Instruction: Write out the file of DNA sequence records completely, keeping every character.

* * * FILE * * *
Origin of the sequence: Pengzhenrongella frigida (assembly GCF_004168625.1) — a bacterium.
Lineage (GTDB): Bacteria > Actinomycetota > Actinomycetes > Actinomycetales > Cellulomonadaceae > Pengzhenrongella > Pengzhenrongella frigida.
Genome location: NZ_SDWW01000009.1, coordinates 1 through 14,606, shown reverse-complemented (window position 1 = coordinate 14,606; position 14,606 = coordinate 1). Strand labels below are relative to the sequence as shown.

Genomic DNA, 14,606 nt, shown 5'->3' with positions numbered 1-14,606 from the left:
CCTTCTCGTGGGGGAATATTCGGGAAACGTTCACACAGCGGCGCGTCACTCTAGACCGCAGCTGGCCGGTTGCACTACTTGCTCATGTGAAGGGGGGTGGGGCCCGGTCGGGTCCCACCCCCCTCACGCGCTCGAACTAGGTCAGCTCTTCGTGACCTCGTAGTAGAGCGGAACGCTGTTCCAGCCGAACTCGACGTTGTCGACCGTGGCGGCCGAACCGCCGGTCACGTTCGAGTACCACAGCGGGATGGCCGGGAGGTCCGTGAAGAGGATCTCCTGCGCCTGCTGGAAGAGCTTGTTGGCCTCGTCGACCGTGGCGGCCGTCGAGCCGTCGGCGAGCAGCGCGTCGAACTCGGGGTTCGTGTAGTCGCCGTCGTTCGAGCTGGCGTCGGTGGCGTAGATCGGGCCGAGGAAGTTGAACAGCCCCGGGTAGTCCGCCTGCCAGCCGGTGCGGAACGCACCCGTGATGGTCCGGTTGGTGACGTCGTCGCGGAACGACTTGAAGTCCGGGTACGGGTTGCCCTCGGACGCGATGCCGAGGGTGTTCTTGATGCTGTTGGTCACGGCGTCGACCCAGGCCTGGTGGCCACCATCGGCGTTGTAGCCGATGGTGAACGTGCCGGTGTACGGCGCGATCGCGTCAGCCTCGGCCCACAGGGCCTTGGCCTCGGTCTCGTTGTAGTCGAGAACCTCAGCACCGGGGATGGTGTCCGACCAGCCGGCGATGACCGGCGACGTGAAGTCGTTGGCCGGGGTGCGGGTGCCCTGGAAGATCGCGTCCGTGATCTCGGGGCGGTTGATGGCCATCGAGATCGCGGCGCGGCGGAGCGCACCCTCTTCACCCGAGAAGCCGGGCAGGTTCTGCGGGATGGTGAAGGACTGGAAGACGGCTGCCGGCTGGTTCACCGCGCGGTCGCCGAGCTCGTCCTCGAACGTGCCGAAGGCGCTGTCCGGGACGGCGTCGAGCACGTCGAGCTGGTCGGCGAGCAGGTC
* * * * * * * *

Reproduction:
Origin of the sequence: Pengzhenrongella frigida (assembly GCF_004168625.1) — a bacterium.
Lineage (GTDB): Bacteria > Actinomycetota > Actinomycetes > Actinomycetales > Cellulomonadaceae > Pengzhenrongella > Pengzhenrongella frigida.
Genome location: NZ_SDWW01000009.1, coordinates 1 through 14,606, shown reverse-complemented (window position 1 = coordinate 14,606; position 14,606 = coordinate 1). Strand labels below are relative to the sequence as shown.

Genomic DNA, 14,606 nt, shown 5'->3' with positions numbered 1-14,606 from the left:
CCTTCTCGTGGGGGAATATTCGGGAAACGTTCACACAGCGGCGCGTCACTCTAGACCGCAGCTGGCCGGTTGCACTACTTGCTCATGTGAAGGGGGGTGGGGCCCGGTCGGGTCCCACCCCCCTCACGCGCTCGAACTAGGTCAGCTCTTCGTGACCTCGTAGTAGAGCGGAACGCTGTTCCAGCCGAACTCGACGTTGTCGACCGTGGCGGCCGAACCGCCGGTCACGTTCGAGTACCACAGCGGGATGGCCGGGAGGTCCGTGAAGAGGATCTCCTGCGCCTGCTGGAAGAGCTTGTTGGCCTCGTCGACCGTGGCGGCCGTCGAGCCGTCGGCGAGCAGCGCGTCGAACTCGGGGTTCGTGTAGTCGCCGTCGTTCGAGCTGGCGTCGGTGGCGTAGATCGGGCCGAGGAAGTTGAACAGCCCCGGGTAGTCCGCCTGCCAGCCGGTGCGGAACGCACCCGTGATGGTCCGGTTGGTGACGTCGTCGCGGAACGACTTGAAGTCCGGGTACGGGTTGCCCTCGGACGCGATGCCGAGGGTGTTCTTGATGCTGTTGGTCACGGCGTCGACCCAGGCCTGGTGGCCACCATCGGCGTTGTAGCCGATGGTGAACGTGCCGGTGTACGGCGCGATCGCGTCAGCCTCGGCCCACAGGGCCTTGGCCTCGGTCTCGTTGTAGTCGAGAACCTCAGCACCGGGGATGGTGTCCGACCAGCCGGCGATGACCGGCGACGTGAAGTCGTTGGCCGGGGTGCGGGTGCCCTGGAAGATCGCGTCCGTGATCTCGGGGCGGTTGATGGCCATCGAGATCGCGGCGCGGCGGAGCGCACCCTCTTCACCCGAGAAGCCGGGCAGGTTCTGCGGGATGGTGAAGGACTGGAAGACGGCTGCCGGCTGGTTCACCGCGCGGTCGCCGAGCTCGTCCTCGAACGTGCCGAAGGCGCTGTCCGGGACGGCGTCGAGCACGTCGAGCTGGTCGGCGAGCAGGTC